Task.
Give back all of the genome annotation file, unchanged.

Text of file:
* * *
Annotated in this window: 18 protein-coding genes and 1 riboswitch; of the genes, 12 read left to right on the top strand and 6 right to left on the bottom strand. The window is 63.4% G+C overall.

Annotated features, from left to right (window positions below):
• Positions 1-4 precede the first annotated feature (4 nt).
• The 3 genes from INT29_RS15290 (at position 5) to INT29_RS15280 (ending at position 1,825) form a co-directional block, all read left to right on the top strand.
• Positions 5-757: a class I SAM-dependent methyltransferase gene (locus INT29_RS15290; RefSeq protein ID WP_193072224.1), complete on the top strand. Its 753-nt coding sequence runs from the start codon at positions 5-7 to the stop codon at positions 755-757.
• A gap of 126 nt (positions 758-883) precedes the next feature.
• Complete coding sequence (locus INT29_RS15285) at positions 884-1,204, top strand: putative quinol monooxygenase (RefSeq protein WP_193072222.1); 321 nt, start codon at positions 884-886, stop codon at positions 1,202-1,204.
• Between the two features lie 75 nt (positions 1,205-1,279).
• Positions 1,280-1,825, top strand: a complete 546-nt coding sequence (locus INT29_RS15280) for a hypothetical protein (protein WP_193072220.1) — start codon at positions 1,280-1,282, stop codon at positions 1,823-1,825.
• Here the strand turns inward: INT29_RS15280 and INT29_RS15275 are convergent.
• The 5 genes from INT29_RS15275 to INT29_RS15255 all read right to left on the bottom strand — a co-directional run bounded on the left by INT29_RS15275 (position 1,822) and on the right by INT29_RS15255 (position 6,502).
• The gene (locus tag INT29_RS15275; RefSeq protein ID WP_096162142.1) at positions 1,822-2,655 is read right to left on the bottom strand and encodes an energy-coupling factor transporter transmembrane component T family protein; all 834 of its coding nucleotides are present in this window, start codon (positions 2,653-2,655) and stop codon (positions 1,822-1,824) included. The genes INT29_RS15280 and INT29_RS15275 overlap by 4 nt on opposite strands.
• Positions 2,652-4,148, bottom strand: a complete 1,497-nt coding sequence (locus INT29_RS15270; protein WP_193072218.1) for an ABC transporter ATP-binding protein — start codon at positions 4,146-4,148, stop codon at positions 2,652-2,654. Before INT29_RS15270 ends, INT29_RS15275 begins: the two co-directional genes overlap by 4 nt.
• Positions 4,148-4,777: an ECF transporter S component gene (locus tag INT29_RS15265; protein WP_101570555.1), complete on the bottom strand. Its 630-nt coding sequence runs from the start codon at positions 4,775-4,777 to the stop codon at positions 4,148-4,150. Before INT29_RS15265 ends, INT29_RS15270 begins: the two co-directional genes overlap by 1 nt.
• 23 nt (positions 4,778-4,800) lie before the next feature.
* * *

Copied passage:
Annotated in this window: 18 protein-coding genes and 1 riboswitch; of the genes, 12 read left to right on the top strand and 6 right to left on the bottom strand. The window is 63.4% G+C overall.

Annotated features, from left to right (window positions below):
• Positions 1-4 precede the first annotated feature (4 nt).
• The 3 genes from INT29_RS15290 (at position 5) to INT29_RS15280 (ending at position 1,825) form a co-directional block, all read left to right on the top strand.
• Positions 5-757: a class I SAM-dependent methyltransferase gene (locus INT29_RS15290; RefSeq protein ID WP_193072224.1), complete on the top strand. Its 753-nt coding sequence runs from the start codon at positions 5-7 to the stop codon at positions 755-757.
• A gap of 126 nt (positions 758-883) precedes the next feature.
• Complete coding sequence (locus INT29_RS15285) at positions 884-1,204, top strand: putative quinol monooxygenase (RefSeq protein WP_193072222.1); 321 nt, start codon at positions 884-886, stop codon at positions 1,202-1,204.
• Between the two features lie 75 nt (positions 1,205-1,279).
• Positions 1,280-1,825, top strand: a complete 546-nt coding sequence (locus INT29_RS15280) for a hypothetical protein (protein WP_193072220.1) — start codon at positions 1,280-1,282, stop codon at positions 1,823-1,825.
• Here the strand turns inward: INT29_RS15280 and INT29_RS15275 are convergent.
• The 5 genes from INT29_RS15275 to INT29_RS15255 all read right to left on the bottom strand — a co-directional run bounded on the left by INT29_RS15275 (position 1,822) and on the right by INT29_RS15255 (position 6,502).
• The gene (locus tag INT29_RS15275; RefSeq protein ID WP_096162142.1) at positions 1,822-2,655 is read right to left on the bottom strand and encodes an energy-coupling factor transporter transmembrane component T family protein; all 834 of its coding nucleotides are present in this window, start codon (positions 2,653-2,655) and stop codon (positions 1,822-1,824) included. The genes INT29_RS15280 and INT29_RS15275 overlap by 4 nt on opposite strands.
• Positions 2,652-4,148, bottom strand: a complete 1,497-nt coding sequence (locus INT29_RS15270; protein WP_193072218.1) for an ABC transporter ATP-binding protein — start codon at positions 4,146-4,148, stop codon at positions 2,652-2,654. Before INT29_RS15270 ends, INT29_RS15275 begins: the two co-directional genes overlap by 4 nt.
• Positions 4,148-4,777: an ECF transporter S component gene (locus tag INT29_RS15265; protein WP_101570555.1), complete on the bottom strand. Its 630-nt coding sequence runs from the start codon at positions 4,775-4,777 to the stop codon at positions 4,148-4,150. Before INT29_RS15265 ends, INT29_RS15270 begins: the two co-directional genes overlap by 1 nt.
• 23 nt (positions 4,778-4,800) lie before the next feature.